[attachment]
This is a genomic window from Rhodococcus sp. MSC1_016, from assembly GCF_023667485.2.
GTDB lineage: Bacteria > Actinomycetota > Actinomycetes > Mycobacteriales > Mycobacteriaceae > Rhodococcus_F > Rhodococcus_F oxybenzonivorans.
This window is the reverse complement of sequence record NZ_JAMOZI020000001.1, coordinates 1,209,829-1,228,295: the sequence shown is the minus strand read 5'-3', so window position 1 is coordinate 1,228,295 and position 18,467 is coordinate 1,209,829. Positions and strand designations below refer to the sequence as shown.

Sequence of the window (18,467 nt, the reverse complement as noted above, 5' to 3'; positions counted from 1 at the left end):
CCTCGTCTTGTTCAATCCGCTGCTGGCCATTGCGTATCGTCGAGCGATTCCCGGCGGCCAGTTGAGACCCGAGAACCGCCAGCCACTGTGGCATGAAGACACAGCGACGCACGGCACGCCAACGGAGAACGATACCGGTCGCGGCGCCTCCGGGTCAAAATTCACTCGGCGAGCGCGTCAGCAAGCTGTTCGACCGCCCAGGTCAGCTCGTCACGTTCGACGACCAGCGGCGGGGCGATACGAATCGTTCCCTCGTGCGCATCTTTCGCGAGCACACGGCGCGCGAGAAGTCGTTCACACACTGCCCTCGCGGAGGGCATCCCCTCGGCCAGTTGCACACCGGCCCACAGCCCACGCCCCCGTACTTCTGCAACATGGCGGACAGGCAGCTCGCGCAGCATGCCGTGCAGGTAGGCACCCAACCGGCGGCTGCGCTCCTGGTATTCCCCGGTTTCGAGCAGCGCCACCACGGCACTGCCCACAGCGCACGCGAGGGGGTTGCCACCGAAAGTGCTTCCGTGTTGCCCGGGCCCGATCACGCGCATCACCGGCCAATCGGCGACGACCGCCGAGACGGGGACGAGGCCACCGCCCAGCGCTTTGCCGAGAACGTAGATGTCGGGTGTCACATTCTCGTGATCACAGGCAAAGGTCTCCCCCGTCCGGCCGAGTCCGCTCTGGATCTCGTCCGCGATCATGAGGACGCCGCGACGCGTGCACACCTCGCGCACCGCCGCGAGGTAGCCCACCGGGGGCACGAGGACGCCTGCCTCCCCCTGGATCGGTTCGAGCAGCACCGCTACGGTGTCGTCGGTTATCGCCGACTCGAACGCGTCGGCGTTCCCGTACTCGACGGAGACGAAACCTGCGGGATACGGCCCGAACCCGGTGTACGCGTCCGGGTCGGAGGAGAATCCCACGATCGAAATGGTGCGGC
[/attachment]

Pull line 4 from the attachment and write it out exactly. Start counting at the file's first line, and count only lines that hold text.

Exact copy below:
Sequence of the window (18,467 nt, the reverse complement as noted above, 5' to 3'; positions counted from 1 at the left end):